Some films can be both entertaining and contain social commentary, such as District 9 (2009). Unfortunately, other films succeed too much at being entertaining or memorable, and the audience doesn’t realize the films also have a message. The following is a short list of films that have had their social commentary overlooked.
Starship Troopers (1997) was initially disregarded as a tongue-in-cheek action/horror film about gung-ho but not terribly bright soldiers fighting giant bugs. Instead, the film was intended as a satire of jingoism, fascism, and colonialism. It even wears its commentary on its sleeve, e.g., when the film makes direct allusions to Nazi propaganda films.
“Critics had missed the point. Starship Troopers is satire, a ruthlessly funny and keenly self-aware sendup of right-wing militarism. The fact that it was and continues to be taken at face value speaks to the very vapidity the movie skewers.”– Calum Marsh in Starship Troopers: One of the Most Misunderstood Movies Ever
The movie Deliverance (1972) is remembered for two things: sexual assault and banjo music, which go together like, well, consensual sex and banjo music. However, the film’s larger social commentary is often overlooked. The writer S. Tremaine Nelson points out that the sexual assault and violence entirely overshadow the novel’s themes of homoeroticism, masculinity, and naturalism in the film. Where the film comes closer to succeeding is what author Nasrullah Mambrol would say is in its commentary on the innate violence inside humans. This violence is suppressed in modern society but can be witnessed in moments of life or death/warfare.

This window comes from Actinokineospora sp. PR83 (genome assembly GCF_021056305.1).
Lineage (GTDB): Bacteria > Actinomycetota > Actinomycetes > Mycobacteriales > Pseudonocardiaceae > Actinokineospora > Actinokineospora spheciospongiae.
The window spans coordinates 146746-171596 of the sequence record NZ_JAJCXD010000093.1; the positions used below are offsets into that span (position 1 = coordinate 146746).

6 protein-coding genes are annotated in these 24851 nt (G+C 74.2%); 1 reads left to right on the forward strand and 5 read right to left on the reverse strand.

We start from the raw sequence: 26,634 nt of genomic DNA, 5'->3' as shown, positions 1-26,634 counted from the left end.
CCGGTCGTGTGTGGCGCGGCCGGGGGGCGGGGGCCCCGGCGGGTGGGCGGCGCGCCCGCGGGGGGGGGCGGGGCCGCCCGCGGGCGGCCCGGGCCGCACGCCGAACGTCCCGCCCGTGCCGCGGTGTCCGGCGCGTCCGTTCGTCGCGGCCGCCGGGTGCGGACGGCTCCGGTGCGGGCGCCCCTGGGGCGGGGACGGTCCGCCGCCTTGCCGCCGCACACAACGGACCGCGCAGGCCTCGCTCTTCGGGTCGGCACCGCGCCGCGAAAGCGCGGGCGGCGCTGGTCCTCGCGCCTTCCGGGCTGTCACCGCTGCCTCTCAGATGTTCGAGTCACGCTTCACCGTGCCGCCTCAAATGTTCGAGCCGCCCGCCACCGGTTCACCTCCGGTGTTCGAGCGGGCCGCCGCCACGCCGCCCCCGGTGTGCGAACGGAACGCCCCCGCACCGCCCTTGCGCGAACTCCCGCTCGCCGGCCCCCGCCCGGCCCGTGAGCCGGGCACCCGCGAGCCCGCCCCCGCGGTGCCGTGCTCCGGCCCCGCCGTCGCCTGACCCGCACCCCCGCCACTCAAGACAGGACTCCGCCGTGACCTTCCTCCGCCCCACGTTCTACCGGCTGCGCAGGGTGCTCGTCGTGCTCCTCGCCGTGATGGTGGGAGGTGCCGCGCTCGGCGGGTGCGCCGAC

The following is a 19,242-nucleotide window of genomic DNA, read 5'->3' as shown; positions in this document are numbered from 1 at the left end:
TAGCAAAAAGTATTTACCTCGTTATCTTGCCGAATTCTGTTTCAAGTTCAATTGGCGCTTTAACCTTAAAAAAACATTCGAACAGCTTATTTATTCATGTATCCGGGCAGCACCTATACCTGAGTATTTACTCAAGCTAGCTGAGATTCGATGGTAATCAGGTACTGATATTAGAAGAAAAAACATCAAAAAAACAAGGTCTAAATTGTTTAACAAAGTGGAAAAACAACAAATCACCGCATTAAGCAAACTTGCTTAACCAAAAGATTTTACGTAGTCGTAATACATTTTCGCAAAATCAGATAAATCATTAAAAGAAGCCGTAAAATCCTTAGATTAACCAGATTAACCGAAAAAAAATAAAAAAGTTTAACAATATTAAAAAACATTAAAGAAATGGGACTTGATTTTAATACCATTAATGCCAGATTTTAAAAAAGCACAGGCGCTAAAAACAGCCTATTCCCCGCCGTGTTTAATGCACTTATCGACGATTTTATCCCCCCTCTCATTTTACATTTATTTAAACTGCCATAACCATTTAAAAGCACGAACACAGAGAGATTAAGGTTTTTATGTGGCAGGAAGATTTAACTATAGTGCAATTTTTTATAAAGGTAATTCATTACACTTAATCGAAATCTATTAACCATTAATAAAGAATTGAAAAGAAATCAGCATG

Besides its unforgettable title, Cannibal Holocaust (1980) is most remembered for its shocking scene of animal abuse, which is unfortunate because it also has rich social commentary and a great soundtrack. However, the film’s commitment to “realism” prevented it from having its astute social commentary on colonialism, manipulation, and, as Ethan Bergman claims, superiority complexes stand out to the viewer. The emphasis on realism even got the director arrested on murder charges, which were later dropped. Much like Natural Born Killers, the film was also intended to be a commentary on media sensationalism and the fetishization of violence. However, as Steve Rose, writing in Cannibal Holocaust: ‘Keep filming! Kill more people!’ for The Guardian says, “It succeeded too well in its commentary on shock violence.”
A Serbian Film
One of the most controversial and frequently banned films of all time, A Serbian Film manages to out-shock Cannibal Holocaust. The director of A Serbian Film (2010) claimed the movie is meant as a commentary on autonomy under the corrupt rule of government, specifically, the mistreatment of Serbians by their government. However, most people will remember the horrific sex/rape scenes from the film. The film is a missed opportunity for social commentary on a worthy topic: Serbian history. Albeit its graphic to the point of did-I-just-get-put-on-a-list for watching its scenes obscure any deeper social message.